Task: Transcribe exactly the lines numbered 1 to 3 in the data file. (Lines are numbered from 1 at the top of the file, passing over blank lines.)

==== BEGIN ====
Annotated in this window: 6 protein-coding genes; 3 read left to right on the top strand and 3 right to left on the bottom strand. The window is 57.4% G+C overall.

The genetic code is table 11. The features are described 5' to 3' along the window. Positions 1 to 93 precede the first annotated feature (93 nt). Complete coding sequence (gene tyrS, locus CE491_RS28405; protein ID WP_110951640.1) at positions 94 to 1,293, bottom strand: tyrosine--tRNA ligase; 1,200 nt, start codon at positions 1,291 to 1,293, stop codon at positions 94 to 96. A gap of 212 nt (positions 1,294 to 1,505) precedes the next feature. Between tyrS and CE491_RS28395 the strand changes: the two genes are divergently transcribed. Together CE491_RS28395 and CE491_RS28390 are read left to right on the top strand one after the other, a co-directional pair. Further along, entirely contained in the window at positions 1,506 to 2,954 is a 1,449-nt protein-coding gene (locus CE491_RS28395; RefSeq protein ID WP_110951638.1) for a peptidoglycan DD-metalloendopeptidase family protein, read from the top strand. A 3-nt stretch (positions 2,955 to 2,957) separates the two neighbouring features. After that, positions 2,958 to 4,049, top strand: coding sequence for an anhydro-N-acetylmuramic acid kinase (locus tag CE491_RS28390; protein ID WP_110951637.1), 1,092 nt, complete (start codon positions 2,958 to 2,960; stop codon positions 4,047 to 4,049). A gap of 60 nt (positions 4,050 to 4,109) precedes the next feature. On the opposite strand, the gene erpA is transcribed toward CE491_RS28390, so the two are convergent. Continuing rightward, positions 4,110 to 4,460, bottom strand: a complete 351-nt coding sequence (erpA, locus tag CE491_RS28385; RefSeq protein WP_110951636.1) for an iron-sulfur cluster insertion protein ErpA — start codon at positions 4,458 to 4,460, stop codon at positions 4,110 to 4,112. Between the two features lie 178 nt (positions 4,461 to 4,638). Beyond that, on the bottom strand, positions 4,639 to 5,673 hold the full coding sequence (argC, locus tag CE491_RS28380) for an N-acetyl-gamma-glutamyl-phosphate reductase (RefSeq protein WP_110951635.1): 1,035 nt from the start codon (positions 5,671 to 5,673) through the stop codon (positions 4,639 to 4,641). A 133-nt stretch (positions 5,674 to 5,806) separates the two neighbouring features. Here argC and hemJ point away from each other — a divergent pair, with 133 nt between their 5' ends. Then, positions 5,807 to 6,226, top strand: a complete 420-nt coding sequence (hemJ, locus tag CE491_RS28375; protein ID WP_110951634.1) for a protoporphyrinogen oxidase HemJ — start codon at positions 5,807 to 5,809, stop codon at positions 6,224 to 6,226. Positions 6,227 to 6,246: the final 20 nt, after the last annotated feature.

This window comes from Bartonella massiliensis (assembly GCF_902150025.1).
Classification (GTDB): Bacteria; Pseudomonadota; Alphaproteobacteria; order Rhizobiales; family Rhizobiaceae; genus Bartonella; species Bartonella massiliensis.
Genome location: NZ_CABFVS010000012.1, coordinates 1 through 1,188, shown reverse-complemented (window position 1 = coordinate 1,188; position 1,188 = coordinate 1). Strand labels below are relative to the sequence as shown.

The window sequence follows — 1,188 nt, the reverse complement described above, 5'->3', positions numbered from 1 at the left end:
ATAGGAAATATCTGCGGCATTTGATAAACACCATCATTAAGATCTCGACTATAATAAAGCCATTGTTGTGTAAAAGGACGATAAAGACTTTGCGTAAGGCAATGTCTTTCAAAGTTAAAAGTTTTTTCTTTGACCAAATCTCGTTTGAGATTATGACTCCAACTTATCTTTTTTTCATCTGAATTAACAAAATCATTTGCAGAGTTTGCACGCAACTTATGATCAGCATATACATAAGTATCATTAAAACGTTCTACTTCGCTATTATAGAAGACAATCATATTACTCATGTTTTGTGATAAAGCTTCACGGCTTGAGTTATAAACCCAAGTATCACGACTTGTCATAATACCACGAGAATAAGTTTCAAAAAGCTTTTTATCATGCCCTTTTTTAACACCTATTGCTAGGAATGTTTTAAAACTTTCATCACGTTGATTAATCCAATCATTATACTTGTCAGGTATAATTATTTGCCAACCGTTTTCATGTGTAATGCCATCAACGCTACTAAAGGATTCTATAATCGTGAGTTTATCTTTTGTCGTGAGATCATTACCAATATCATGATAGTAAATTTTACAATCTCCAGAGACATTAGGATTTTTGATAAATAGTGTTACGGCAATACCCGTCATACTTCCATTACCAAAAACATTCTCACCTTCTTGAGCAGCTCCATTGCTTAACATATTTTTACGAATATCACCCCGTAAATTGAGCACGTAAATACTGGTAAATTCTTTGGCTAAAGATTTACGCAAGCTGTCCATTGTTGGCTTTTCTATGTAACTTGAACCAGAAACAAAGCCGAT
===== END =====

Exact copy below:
Annotated in this window: 6 protein-coding genes; 3 read left to right on the top strand and 3 right to left on the bottom strand. The window is 57.4% G+C overall.

The genetic code is table 11. The features are described 5' to 3' along the window. Positions 1 to 93 precede the first annotated feature (93 nt). Complete coding sequence (gene tyrS, locus CE491_RS28405; protein ID WP_110951640.1) at positions 94 to 1,293, bottom strand: tyrosine--tRNA ligase; 1,200 nt, start codon at positions 1,291 to 1,293, stop codon at positions 94 to 96. A gap of 212 nt (positions 1,294 to 1,505) precedes the next feature. Between tyrS and CE491_RS28395 the strand changes: the two genes are divergently transcribed. Together CE491_RS28395 and CE491_RS28390 are read left to right on the top strand one after the other, a co-directional pair. Further along, entirely contained in the window at positions 1,506 to 2,954 is a 1,449-nt protein-coding gene (locus CE491_RS28395; RefSeq protein ID WP_110951638.1) for a peptidoglycan DD-metalloendopeptidase family protein, read from the top strand. A 3-nt stretch (positions 2,955 to 2,957) separates the two neighbouring features. After that, positions 2,958 to 4,049, top strand: coding sequence for an anhydro-N-acetylmuramic acid kinase (locus tag CE491_RS28390; protein ID WP_110951637.1), 1,092 nt, complete (start codon positions 2,958 to 2,960; stop codon positions 4,047 to 4,049). A gap of 60 nt (positions 4,050 to 4,109) precedes the next feature. On the opposite strand, the gene erpA is transcribed toward CE491_RS28390, so the two are convergent. Continuing rightward, positions 4,110 to 4,460, bottom strand: a complete 351-nt coding sequence (erpA, locus tag CE491_RS28385; RefSeq protein WP_110951636.1) for an iron-sulfur cluster insertion protein ErpA — start codon at positions 4,458 to 4,460, stop codon at positions 4,110 to 4,112. Between the two features lie 178 nt (positions 4,461 to 4,638). Beyond that, on the bottom strand, positions 4,639 to 5,673 hold the full coding sequence (argC, locus tag CE491_RS28380) for an N-acetyl-gamma-glutamyl-phosphate reductase (RefSeq protein WP_110951635.1): 1,035 nt from the start codon (positions 5,671 to 5,673) through the stop codon (positions 4,639 to 4,641). A 133-nt stretch (positions 5,674 to 5,806) separates the two neighbouring features. Here argC and hemJ point away from each other — a divergent pair, with 133 nt between their 5' ends. Then, positions 5,807 to 6,226, top strand: a complete 420-nt coding sequence (hemJ, locus tag CE491_RS28375; protein ID WP_110951634.1) for a protoporphyrinogen oxidase HemJ — start codon at positions 5,807 to 5,809, stop codon at positions 6,224 to 6,226. Positions 6,227 to 6,246: the final 20 nt, after the last annotated feature.

This window comes from Bartonella massiliensis (assembly GCF_902150025.1).